Fannie Reports Record Earnings; Plays It Safe On Taxes (Update 1)

Tickers in this article: FMCC FNMA
Fannie Mae earnings story updated with changes throughout.

NEW YORK (TheStreet) -- Fannie Mae reported record earnings Tuesday, even as it chose not to recognize any of its $58.9 billion deferred tax asset (DTA) as net income.

Fannie Mae earned $17.2 billion for 2012 and $7.6 billion for the fourth quarter of 2012, the largest quarterly and annual profits in the company's history. Strong earnings had already been widely expected, since Fannie announced last month it had delayed its earnings release in order to evaluate whether to release any of its DTA.

The deferred tax asset reflects potential tax credits from past losses. However, unless a company determines it has a better than 50% chance of realizing enough earnings to make use of the loss, it is required to take what is known as a valuation allowance, which means the DTA can't be reflected as income for accounting purposes. Since all of Fannie's profits go to the Treasury until the company has repaid its debts to the government, capturing a tax credit effectively means taking money from one part of the Treasury (the Internal Revenue Service) to pay another.

"In evaluating the recoverability of Fannie Mae's deferred tax assets, as of December 31, 2012, the company again determined that the factors in favor of maintaining the allowance outweighed the factors in favor of releasing it," Fannie Mae stated in a press release accompanying the earnings.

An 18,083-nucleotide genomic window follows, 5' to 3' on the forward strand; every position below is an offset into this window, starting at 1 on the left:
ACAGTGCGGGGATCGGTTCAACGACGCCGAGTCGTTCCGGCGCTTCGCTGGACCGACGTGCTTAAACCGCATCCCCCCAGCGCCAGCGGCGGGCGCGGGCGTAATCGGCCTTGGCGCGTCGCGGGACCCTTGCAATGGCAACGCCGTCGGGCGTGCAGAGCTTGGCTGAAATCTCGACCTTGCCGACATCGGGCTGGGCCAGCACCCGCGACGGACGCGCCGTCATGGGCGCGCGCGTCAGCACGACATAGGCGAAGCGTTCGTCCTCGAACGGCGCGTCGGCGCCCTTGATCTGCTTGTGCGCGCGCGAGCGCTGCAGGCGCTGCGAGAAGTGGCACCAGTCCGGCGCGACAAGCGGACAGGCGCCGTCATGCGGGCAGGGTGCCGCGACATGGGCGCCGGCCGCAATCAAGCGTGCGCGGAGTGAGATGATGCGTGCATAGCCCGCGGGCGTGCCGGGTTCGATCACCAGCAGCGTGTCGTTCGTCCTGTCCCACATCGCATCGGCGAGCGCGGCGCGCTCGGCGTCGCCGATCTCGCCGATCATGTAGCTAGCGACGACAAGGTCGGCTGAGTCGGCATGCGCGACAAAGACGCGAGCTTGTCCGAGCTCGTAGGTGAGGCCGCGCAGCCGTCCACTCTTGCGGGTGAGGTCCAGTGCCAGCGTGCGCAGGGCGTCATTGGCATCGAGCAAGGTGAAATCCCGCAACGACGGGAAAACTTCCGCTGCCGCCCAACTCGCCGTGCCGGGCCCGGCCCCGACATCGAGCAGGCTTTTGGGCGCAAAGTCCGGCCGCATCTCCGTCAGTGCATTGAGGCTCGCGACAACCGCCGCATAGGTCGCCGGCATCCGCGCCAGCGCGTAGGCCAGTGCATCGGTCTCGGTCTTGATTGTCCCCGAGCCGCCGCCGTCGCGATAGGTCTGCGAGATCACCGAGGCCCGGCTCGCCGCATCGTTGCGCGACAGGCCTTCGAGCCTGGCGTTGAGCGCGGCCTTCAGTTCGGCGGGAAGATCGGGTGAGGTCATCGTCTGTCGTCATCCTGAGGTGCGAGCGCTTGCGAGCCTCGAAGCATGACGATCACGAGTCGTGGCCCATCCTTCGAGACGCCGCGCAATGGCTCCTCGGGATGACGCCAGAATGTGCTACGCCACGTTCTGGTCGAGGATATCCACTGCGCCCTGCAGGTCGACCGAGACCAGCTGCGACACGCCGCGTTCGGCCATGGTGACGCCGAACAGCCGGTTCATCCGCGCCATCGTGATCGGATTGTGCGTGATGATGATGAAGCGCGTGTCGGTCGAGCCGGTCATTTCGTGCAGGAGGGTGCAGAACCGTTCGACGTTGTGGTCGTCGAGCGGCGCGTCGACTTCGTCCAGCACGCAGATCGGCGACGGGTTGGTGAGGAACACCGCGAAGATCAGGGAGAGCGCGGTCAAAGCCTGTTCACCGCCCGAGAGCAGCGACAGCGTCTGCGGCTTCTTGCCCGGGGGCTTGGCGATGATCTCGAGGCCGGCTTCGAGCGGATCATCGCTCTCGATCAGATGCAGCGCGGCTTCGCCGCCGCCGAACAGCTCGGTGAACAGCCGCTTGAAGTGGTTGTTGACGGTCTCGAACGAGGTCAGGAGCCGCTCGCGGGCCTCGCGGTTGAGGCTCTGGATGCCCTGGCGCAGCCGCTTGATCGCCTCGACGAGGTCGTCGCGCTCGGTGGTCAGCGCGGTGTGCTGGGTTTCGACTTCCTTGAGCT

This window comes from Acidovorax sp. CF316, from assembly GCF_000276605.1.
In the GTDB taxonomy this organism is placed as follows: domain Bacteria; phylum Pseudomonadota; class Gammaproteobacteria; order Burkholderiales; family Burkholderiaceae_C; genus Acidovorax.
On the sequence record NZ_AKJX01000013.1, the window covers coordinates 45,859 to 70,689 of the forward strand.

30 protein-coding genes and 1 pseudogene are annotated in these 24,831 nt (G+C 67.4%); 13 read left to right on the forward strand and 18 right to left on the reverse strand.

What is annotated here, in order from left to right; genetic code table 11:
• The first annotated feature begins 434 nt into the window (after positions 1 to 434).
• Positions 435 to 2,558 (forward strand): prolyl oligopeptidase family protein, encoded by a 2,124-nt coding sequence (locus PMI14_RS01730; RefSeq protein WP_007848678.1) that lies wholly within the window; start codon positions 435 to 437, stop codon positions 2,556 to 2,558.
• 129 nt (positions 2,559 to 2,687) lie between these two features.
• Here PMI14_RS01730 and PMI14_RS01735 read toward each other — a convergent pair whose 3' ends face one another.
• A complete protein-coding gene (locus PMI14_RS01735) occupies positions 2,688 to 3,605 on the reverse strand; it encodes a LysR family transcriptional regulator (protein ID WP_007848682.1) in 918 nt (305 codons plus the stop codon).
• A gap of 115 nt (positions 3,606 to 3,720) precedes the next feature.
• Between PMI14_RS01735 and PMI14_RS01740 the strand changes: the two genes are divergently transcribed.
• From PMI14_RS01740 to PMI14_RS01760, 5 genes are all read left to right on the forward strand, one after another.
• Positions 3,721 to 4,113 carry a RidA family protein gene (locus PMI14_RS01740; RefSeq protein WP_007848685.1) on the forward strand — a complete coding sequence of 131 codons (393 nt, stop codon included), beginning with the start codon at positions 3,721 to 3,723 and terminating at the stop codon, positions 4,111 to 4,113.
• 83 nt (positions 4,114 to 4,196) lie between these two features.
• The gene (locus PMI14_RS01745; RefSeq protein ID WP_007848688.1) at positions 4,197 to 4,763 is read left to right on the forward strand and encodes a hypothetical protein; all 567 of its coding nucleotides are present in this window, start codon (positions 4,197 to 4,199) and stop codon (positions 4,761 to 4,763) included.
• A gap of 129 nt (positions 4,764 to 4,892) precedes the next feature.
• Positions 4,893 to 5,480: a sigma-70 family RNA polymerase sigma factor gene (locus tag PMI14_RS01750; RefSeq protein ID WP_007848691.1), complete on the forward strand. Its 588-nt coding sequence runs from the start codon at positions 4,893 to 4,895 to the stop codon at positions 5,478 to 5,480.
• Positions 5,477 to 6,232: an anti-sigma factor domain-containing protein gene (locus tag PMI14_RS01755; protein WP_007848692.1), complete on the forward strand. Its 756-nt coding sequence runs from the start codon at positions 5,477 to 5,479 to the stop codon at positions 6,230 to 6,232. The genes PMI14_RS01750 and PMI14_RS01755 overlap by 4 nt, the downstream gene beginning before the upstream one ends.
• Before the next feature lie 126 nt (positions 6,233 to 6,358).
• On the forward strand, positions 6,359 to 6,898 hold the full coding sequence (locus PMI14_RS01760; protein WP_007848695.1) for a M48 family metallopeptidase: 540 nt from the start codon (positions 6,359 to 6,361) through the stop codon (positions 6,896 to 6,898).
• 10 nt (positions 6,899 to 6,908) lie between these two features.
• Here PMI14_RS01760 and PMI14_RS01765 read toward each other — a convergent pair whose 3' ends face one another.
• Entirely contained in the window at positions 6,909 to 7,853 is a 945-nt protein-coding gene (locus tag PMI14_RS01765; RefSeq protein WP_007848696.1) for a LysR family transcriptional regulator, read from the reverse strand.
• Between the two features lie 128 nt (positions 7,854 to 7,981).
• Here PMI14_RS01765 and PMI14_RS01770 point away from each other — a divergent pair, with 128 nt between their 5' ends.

"Our financial results improved significantly in 2012 and we expect our earnings to remain strong over the next few years," said Timothy J. Mayopoulos, president and CEO.

Common shares of Fannie Mae were up 20% to nearly $1 in early trading Tuesday, though many hedge funds believe it makes more sense to gamble on preferred shares , such as the Fannie Mae "S" shares , which were up more than 16% to $3.90. Other commentators, however, believe investors speculating on a payoff in the preferred shares are ignoring political reality. Indeed, in a recent interview, former House Financial Services Chairman Barney Frank "said he had little sympathy with vultures, "looking to find value in beaten down shares" of Fannie Mae or Freddie Mac . Freddie Mac securities were showing similar gains to those of Fannie Mae early Tuesday.

-- Written by Dan Freed in New York.